Labour officials said the ministry received good feedback from employers regarding the internship programme. Most of the private agencies had expressed their appreciation, saying the interns did well during their internship period, especially when it came to service delivery.
On the other hand, officials said, most government agencies expressed that the programme helped them in overcoming shortage of staff, although it was just for a short period of time.
Those, who availed the internship programme, said it benefited them, in terms of gaining the required skills and work experience, before entering into a real working environment.
A recent graduate from Sherubtse College, Sonam Tashi, said what he learnt at college was not enough for him to find a job after finishing college.
Sonam Tashi interns in one of the private orgainsations.
“This is my last month with the company and I’ve learnt a lot during the past three months,” he said. “With this experience, I’ll have an advantage over the fresh graduates.”
Another graduate from Gaeddu College of Business Studies, Tashi Tshomo, said that, with the increasing number of jobseekers every year, completing an internship course puts one in a better position in landing a job.
“During the course, we’re paid every month, and one can’t ask for more,” she said.
Labour ministry officials said performances of interns are accessed upon completion of their internship period through their internship reports. Besides, the department of employment and regional offices also monitor to ensure that employers make full use of the interns.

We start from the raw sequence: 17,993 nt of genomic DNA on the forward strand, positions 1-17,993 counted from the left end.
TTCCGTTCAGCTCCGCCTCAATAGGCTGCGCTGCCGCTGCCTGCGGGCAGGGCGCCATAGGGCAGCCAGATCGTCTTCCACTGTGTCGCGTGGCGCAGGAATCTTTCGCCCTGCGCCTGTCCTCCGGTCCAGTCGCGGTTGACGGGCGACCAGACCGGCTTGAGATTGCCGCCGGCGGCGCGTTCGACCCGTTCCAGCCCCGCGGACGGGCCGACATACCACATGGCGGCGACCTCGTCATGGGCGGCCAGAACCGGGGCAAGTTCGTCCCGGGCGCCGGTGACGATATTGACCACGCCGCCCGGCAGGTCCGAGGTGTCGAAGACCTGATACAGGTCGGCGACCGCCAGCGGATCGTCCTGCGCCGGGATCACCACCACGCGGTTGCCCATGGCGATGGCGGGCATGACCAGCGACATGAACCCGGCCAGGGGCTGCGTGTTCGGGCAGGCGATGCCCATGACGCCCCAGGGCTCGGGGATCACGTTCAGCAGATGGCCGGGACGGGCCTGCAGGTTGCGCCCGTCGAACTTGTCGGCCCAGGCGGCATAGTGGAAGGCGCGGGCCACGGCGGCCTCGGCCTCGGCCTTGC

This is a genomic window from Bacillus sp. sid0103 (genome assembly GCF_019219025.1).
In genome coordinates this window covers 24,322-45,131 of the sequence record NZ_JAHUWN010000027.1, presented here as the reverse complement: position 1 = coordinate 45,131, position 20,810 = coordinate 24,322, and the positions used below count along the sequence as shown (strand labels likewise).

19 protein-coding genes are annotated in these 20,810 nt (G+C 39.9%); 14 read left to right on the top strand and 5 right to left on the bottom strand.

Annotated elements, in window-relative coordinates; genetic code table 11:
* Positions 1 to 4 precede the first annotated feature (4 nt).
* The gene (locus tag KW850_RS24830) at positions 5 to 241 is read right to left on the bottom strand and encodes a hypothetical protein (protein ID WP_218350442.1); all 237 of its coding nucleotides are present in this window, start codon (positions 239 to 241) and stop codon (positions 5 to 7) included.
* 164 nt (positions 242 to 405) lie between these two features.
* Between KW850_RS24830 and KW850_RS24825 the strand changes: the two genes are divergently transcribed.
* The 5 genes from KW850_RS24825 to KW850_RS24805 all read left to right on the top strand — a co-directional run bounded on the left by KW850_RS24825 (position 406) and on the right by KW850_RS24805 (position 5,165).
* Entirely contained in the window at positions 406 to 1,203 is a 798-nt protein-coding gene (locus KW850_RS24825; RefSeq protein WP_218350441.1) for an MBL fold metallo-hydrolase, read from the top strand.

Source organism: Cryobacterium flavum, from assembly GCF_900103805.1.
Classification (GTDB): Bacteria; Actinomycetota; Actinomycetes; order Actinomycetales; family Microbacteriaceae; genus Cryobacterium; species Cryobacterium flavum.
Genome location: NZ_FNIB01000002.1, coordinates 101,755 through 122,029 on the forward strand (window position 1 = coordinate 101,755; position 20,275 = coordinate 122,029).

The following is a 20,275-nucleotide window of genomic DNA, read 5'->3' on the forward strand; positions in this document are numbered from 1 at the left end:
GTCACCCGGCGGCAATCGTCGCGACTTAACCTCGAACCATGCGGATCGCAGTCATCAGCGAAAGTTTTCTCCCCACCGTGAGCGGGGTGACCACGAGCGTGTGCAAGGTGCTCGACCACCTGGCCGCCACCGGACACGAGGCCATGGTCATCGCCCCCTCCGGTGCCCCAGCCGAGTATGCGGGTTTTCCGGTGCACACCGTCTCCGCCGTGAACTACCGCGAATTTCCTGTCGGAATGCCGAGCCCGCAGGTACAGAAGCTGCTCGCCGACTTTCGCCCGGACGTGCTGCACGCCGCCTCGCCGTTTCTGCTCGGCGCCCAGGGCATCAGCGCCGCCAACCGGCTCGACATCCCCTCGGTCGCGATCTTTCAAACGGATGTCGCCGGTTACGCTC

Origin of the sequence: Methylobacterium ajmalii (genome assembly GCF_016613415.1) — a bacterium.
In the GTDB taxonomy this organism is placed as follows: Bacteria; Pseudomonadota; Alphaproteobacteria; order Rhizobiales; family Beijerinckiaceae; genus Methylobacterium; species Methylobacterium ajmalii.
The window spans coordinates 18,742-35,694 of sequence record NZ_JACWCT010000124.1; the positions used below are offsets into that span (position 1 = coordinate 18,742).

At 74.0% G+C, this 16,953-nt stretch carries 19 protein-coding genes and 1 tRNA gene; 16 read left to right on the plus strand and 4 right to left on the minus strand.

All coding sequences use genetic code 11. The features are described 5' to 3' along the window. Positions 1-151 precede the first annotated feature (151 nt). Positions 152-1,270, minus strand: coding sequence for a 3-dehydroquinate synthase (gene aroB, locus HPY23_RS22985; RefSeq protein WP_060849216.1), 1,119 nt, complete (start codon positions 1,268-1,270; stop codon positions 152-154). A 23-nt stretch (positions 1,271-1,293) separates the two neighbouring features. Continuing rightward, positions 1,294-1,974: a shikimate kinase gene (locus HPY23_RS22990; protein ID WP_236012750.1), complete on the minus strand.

For the 11th Plan, the government has allocated Nu 7.4 million annually as payment for graduates under UGIP and Nu 8 million in PEEP.
By Younten Tshedup
FWRA: While some of the foreign workers recruitment agents (FWRA) from the 21 suspended in 2014 in Phuentsholing have cancelled their licences and moved on, some are still waiting with hope.
Following an investigation, the anti-corruption commission (ACC) suspended the licences because agents were found guilty of corrupt practices.
Later, the Department of Trade notified the agents to close the recruitment works, following which the Department of Labour stopped their online recruitment accounts.
One of the FWRA owners in the town said that this has stopped him from handling the works in hand and that the situation is confusing.
“We were supposed to listen to what the ACC told us,” said the FWRA owner.
He said that the labour department has also stopped the works he had been doing for a contractor. He was helping a contractor work in recruitment processes as even the contractors were allowed to recruit on their own.
In the meanwhile, FWRA owners are concerned whether they should pay the annual income and cancel their licences.